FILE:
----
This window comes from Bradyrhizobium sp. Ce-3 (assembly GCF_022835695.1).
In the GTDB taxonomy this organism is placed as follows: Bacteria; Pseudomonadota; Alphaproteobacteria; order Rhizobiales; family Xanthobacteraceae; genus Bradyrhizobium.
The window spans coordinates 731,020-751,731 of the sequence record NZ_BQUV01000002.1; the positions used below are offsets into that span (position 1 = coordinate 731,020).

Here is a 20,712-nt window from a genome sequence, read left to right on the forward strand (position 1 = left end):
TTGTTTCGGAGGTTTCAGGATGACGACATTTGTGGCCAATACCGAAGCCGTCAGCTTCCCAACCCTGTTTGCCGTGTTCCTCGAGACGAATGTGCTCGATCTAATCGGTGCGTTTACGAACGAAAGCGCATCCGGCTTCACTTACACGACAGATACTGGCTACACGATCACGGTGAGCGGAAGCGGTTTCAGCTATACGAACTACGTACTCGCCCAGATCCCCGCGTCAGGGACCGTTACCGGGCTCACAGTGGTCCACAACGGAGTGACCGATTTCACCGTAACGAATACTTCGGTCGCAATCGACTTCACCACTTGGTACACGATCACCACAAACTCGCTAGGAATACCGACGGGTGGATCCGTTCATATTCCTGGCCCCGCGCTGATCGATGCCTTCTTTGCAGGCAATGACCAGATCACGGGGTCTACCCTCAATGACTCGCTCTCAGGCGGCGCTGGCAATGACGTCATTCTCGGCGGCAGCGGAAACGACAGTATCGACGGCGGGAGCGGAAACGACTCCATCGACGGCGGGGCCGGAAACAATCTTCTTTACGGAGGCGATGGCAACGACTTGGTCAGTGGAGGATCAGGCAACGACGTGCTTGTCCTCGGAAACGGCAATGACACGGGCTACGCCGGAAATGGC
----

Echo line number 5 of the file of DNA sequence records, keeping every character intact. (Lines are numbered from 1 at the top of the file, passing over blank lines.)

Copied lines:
TTGTTTCGGAGGTTTCAGGATGACGACATTTGTGGCCAATACCGAAGCCGTCAGCTTCCCAACCCTGTTTGCCGTGTTCCTCGAGACGAATGTGCTCGATCTAATCGGTGCGTTTACGAACGAAAGCGCATCCGGCTTCACTTACACGACAGATACTGGCTACACGATCACGGTGAGCGGAAGCGGTTTCAGCTATACGAACTACGTACTCGCCCAGATCCCCGCGTCAGGGACCGTTACCGGGCTCACAGTGGTCCACAACGGAGTGACCGATTTCACCGTAACGAATACTTCGGTCGCAATCGACTTCACCACTTGGTACACGATCACCACAAACTCGCTAGGAATACCGACGGGTGGATCCGTTCATATTCCTGGCCCCGCGCTGATCGATGCCTTCTTTGCAGGCAATGACCAGATCACGGGGTCTACCCTCAATGACTCGCTCTCAGGCGGCGCTGGCAATGACGTCATTCTCGGCGGCAGCGGAAACGACAGTATCGACGGCGGGAGCGGAAACGACTCCATCGACGGCGGGGCCGGAAACAATCTTCTTTACGGAGGCGATGGCAACGACTTGGTCAGTGGAGGATCAGGCAACGACGTGCTTGTCCTCGGAAACGGCAATGACACGGGCTACGCCGGAAATGGC